HTC will streamline its smartphone lineup this year in a bid to return to profitability. The Taiwanese firm plans to abandon entry-level handsets altogether and focus on 6 to 7 devices with higher profit margins that will drive increased revenue and profit.
HTC might make some of the finest Android-powered smartphones, but that doesn’t translate into its financials. Earlier this week, the company announced another drop in revenue for the fourth quarter of 2016, and a loss of around $116 million.
Chia-Lin Chang, President of the Smartphone and Connected Devices Business, has revealed that HTC will attempt to turn things around in 2017 by releasing fewer devices with greater profit margins. These will all be mid-tier to high-end devices because the affordable, entry-level market is too competitive and nowhere near as profitable.
“What we are doing in 2017 is we are going to continue to reduce our portfolio so the number of key SKU is going to be dramatically reduced from last year,” Chang explained. “As I said, our intention to do basically [6 to 7] maximum, obviously you still have a legacy product in sales throughout the coming month in there. But the new introduction, that’s what we aim for.”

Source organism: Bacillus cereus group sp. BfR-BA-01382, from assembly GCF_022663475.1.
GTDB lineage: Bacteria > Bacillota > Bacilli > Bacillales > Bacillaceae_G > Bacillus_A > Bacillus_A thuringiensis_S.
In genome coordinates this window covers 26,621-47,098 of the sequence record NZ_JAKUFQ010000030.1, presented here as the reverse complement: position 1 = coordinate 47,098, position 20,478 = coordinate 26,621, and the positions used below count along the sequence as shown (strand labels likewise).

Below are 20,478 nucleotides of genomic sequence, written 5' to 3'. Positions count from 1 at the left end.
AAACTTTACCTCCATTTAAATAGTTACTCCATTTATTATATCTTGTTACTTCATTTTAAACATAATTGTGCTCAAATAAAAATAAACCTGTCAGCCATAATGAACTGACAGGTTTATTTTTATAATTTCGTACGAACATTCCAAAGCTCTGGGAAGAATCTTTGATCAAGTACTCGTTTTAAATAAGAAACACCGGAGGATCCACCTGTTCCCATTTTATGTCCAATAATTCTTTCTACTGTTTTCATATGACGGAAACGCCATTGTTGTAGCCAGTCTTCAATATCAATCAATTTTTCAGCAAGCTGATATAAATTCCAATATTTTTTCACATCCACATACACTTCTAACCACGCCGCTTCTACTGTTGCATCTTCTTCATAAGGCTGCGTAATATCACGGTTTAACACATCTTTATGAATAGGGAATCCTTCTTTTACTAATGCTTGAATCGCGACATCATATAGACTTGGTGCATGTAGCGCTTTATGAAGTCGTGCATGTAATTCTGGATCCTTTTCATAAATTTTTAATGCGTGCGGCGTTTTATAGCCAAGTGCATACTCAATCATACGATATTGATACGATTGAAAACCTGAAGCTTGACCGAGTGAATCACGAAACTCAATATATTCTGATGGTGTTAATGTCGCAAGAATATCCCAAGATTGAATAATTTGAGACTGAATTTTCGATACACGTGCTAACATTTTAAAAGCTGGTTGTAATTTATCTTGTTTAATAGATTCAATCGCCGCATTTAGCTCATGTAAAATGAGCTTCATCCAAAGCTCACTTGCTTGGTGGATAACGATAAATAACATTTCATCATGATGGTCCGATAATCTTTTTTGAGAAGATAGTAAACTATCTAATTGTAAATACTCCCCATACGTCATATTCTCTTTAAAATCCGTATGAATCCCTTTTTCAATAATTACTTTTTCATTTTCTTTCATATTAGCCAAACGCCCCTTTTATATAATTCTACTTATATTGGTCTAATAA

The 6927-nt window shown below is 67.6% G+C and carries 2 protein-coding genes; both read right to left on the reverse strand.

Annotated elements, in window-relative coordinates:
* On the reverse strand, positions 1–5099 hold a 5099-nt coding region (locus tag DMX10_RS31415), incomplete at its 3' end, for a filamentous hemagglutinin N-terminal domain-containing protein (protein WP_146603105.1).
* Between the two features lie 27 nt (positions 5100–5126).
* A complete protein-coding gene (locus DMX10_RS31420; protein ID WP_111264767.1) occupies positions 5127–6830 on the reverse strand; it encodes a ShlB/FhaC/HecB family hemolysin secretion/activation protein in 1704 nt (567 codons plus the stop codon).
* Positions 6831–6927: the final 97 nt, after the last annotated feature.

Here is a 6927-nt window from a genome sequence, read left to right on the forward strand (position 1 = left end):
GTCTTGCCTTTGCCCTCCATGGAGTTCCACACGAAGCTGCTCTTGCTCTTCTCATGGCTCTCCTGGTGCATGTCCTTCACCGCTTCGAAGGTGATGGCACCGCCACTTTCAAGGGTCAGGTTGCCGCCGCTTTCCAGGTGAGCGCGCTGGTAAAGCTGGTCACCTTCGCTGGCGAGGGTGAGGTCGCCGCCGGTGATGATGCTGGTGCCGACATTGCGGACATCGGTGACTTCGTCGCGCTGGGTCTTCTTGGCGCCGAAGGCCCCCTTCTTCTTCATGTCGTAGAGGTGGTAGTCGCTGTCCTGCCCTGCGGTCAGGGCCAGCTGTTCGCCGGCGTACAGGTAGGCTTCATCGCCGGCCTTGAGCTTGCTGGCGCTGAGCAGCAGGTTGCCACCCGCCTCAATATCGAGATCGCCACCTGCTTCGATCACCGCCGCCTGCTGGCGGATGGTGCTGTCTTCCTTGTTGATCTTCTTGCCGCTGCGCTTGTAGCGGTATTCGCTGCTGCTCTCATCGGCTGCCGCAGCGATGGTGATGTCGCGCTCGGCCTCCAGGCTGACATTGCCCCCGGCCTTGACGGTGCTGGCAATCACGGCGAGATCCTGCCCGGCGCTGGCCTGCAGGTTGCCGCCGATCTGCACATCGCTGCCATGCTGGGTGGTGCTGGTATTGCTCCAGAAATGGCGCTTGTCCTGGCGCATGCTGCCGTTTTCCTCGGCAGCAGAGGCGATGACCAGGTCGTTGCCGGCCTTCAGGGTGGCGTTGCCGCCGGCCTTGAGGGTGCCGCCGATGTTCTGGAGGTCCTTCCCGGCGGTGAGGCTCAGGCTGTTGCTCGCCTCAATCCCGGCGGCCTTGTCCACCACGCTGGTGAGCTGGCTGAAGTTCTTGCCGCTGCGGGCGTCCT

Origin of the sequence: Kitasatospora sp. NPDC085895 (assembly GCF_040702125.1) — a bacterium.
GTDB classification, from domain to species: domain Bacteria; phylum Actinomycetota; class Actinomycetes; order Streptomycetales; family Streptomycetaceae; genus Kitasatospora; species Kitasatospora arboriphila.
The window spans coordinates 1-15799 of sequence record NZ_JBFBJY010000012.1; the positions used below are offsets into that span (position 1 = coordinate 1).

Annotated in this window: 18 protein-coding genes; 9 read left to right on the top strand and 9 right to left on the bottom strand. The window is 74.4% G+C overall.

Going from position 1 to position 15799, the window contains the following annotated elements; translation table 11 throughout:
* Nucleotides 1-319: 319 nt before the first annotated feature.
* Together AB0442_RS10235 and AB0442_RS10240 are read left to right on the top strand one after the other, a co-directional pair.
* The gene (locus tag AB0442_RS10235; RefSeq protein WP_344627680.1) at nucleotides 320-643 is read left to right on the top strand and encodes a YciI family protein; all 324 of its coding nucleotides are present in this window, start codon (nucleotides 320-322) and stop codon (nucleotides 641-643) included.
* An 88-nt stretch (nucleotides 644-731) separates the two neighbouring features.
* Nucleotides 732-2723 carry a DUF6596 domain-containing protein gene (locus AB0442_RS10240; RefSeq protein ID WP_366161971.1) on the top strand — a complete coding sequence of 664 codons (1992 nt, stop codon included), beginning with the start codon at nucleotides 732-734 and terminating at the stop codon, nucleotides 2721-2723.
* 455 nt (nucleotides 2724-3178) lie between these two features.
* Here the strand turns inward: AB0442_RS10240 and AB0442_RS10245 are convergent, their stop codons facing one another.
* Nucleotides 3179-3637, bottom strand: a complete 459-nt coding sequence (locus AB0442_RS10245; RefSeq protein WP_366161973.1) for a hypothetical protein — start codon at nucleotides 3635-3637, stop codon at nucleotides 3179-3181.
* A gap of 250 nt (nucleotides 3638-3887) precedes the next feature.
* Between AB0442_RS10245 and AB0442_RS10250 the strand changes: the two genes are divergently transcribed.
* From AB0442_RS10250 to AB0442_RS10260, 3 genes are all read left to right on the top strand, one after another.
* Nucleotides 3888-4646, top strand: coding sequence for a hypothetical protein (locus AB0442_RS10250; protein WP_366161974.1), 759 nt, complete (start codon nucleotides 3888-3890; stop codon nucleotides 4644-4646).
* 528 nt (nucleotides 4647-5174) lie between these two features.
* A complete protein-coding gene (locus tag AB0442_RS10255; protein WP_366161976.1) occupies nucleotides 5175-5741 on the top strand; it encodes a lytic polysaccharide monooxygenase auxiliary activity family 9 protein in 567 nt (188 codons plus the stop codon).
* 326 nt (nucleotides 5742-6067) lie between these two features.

HTC has already launched the U Ultra and U Play this year, which means that it has just four or five additional handsets up its sleeve. One of those will be an HTC 10 successor, which may or may not be named the HTC 11, powered by Qualcomm’s latest Snapdragon 835 processor.
HTC has vowed to streamline its smartphone business more than once in the past, but it hasn’t really followed through with that plan. Now that it is really suffering as a result of its larger portfolio, perhaps the company will finally resist the temptation to rollout a new handset every couple of months.